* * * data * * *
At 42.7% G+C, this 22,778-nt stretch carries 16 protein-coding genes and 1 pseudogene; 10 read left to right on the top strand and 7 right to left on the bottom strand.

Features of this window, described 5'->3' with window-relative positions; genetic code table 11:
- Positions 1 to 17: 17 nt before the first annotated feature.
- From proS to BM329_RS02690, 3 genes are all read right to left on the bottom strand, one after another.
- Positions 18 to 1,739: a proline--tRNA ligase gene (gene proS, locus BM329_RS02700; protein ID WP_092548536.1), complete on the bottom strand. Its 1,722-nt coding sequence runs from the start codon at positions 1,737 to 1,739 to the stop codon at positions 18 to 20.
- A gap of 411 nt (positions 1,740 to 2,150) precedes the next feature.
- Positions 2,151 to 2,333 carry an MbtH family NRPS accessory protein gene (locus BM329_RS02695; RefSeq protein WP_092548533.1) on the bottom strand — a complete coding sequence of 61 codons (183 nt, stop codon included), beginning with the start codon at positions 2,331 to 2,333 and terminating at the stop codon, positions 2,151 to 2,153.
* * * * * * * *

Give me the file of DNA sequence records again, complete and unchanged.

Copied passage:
At 42.7% G+C, this 22,778-nt stretch carries 16 protein-coding genes and 1 pseudogene; 10 read left to right on the top strand and 7 right to left on the bottom strand.

Features of this window, described 5'->3' with window-relative positions; genetic code table 11:
- Positions 1 to 17: 17 nt before the first annotated feature.
- From proS to BM329_RS02690, 3 genes are all read right to left on the bottom strand, one after another.
- Positions 18 to 1,739: a proline--tRNA ligase gene (gene proS, locus BM329_RS02700; protein ID WP_092548536.1), complete on the bottom strand. Its 1,722-nt coding sequence runs from the start codon at positions 1,737 to 1,739 to the stop codon at positions 18 to 20.
- A gap of 411 nt (positions 1,740 to 2,150) precedes the next feature.
- Positions 2,151 to 2,333 carry an MbtH family NRPS accessory protein gene (locus BM329_RS02695; RefSeq protein WP_092548533.1) on the bottom strand — a complete coding sequence of 61 codons (183 nt, stop codon included), beginning with the start codon at positions 2,331 to 2,333 and terminating at the stop codon, positions 2,151 to 2,153.